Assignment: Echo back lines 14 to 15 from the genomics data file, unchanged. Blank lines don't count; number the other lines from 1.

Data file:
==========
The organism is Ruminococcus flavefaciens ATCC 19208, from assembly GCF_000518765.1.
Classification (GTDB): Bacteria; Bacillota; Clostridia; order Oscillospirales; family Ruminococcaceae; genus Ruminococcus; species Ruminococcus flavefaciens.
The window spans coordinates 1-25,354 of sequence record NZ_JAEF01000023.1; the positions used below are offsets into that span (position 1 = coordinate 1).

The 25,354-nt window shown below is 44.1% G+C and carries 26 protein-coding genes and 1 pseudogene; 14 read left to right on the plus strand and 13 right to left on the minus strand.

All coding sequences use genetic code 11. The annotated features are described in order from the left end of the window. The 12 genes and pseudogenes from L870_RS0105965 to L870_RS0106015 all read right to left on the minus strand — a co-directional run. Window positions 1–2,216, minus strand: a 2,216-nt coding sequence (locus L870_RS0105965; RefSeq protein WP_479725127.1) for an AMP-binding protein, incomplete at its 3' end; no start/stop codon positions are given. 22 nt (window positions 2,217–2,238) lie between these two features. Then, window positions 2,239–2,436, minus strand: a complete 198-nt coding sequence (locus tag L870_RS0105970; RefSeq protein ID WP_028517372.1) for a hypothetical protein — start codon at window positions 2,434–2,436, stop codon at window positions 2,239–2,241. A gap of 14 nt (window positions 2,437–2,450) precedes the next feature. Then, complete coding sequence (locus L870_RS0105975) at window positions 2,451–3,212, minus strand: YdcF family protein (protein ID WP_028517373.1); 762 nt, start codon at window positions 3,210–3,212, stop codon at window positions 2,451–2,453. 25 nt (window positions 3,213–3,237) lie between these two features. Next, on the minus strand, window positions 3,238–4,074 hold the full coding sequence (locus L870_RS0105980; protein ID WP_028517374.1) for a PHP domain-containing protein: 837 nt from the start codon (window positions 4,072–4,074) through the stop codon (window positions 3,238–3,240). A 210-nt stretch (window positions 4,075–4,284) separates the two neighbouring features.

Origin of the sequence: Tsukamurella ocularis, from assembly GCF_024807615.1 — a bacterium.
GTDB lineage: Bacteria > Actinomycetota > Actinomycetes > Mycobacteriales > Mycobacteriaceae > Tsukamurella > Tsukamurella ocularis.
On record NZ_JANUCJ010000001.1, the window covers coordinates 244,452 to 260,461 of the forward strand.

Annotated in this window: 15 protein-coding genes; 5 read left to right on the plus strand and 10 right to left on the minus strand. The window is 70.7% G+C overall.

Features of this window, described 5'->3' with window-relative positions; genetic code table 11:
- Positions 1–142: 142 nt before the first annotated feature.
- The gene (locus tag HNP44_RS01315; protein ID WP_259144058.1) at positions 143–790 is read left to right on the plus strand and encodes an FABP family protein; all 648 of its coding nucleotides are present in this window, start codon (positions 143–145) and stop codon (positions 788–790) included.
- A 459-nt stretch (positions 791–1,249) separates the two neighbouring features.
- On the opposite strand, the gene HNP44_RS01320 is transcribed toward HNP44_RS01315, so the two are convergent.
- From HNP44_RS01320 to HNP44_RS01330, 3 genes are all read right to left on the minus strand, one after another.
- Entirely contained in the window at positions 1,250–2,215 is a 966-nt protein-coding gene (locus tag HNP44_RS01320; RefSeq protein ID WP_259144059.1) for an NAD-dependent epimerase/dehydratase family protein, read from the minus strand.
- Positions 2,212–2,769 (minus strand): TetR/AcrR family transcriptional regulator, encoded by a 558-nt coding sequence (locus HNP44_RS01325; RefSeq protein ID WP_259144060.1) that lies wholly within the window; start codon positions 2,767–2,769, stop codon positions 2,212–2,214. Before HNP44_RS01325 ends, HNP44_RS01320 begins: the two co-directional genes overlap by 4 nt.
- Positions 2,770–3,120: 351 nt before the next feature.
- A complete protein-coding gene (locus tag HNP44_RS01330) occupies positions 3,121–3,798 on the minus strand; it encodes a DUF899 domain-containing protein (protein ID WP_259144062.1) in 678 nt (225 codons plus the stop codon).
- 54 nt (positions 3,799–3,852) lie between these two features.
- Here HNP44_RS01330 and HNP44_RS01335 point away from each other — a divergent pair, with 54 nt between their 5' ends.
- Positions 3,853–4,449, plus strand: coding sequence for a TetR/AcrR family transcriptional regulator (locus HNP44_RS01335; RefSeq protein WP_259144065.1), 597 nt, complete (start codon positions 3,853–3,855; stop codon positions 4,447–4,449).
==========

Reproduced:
- On the opposite strand, the gene HNP44_RS01320 is transcribed toward HNP44_RS01315, so the two are convergent.
- From HNP44_RS01320 to HNP44_RS01330, 3 genes are all read right to left on the minus strand, one after another.